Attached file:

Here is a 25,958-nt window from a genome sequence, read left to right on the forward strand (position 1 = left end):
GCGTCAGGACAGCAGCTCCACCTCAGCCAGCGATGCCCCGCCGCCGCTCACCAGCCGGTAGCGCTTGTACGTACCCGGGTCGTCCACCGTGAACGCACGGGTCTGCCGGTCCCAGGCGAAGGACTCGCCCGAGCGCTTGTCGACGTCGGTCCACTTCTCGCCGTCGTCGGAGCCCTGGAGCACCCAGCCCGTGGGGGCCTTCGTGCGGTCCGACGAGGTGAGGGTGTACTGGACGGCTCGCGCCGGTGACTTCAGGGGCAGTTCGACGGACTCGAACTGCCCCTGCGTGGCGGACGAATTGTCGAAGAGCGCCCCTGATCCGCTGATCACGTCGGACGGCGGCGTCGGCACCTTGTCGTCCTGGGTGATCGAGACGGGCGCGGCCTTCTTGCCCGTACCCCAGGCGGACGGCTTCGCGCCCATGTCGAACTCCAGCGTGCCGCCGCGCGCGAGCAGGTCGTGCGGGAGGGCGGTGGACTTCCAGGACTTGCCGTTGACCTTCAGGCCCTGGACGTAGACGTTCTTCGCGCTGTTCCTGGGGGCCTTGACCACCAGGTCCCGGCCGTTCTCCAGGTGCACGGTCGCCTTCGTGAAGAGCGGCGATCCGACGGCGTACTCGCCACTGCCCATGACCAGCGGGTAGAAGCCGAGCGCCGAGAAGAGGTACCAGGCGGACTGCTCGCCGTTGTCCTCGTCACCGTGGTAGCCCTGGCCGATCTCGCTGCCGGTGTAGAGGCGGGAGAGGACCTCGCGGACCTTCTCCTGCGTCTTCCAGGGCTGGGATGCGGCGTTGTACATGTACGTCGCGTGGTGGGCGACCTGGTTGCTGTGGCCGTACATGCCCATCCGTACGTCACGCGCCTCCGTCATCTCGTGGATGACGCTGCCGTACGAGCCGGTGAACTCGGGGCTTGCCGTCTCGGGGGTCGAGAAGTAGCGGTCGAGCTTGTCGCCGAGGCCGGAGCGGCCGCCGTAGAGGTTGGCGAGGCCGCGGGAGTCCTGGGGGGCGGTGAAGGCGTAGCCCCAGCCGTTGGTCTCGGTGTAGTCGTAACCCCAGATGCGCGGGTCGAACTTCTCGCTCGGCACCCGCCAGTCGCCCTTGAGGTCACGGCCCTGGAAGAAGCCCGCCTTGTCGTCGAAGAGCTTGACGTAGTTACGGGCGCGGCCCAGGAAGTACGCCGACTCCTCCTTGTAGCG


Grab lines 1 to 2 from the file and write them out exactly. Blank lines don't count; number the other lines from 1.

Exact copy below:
Here is a 25,958-nt window from a genome sequence, read left to right on the forward strand (position 1 = left end):
GCGTCAGGACAGCAGCTCCACCTCAGCCAGCGATGCCCCGCCGCCGCTCACCAGCCGGTAGCGCTTGTACGTACCCGGGTCGTCCACCGTGAACGCACGGGTCTGCCGGTCCCAGGCGAAGGACTCGCCCGAGCGCTTGTCGACGTCGGTCCACTTCTCGCCGTCGTCGGAGCCCTGGAGCACCCAGCCCGTGGGGGCCTTCGTGCGGTCCGACGAGGTGAGGGTGTACTGGACGGCTCGCGCCGGTGACTTCAGGGGCAGTTCGACGGACTCGAACTGCCCCTGCGTGGCGGACGAATTGTCGAAGAGCGCCCCTGATCCGCTGATCACGTCGGACGGCGGCGTCGGCACCTTGTCGTCCTGGGTGATCGAGACGGGCGCGGCCTTCTTGCCCGTACCCCAGGCGGACGGCTTCGCGCCCATGTCGAACTCCAGCGTGCCGCCGCGCGCGAGCAGGTCGTGCGGGAGGGCGGTGGACTTCCAGGACTTGCCGTTGACCTTCAGGCCCTGGACGTAGACGTTCTTCGCGCTGTTCCTGGGGGCCTTGACCACCAGGTCCCGGCCGTTCTCCAGGTGCACGGTCGCCTTCGTGAAGAGCGGCGATCCGACGGCGTACTCGCCACTGCCCATGACCAGCGGGTAGAAGCCGAGCGCCGAGAAGAGGTACCAGGCGGACTGCTCGCCGTTGTCCTCGTCACCGTGGTAGCCCTGGCCGATCTCGCTGCCGGTGTAGAGGCGGGAGAGGACCTCGCGGACCTTCTCCTGCGTCTTCCAGGGCTGGGATGCGGCGTTGTACATGTACGTCGCGTGGTGGGCGACCTGGTTGCTGTGGCCGTACATGCCCATCCGTACGTCACGCGCCTCCGTCATCTCGTGGATGACGCTGCCGTACGAGCCGGTGAACTCGGGGCTTGCCGTCTCGGGGGTCGAGAAGTAGCGGTCGAGCTTGTCGCCGAGGCCGGAGCGGCCGCCGTAGAGGTTGGCGAGGCCGCGGGAGTCCTGGGGGGCGGTGAAGGCGTAGCCCCAGCCGTTGGTCTCGGTGTAGTCGTAACCCCAGATGCGCGGGTCGAACTTCTCGCTCGGCACCCGCCAGTCGCCCTTGAGGTCACGGCCCTGGAAGAAGCCCGCCTTGTCGTCGAAGAGCTTGACGTAGTTACGGGCGCGGCCCAGGAAGTACGCCGACTCCTCCTTGTAGCG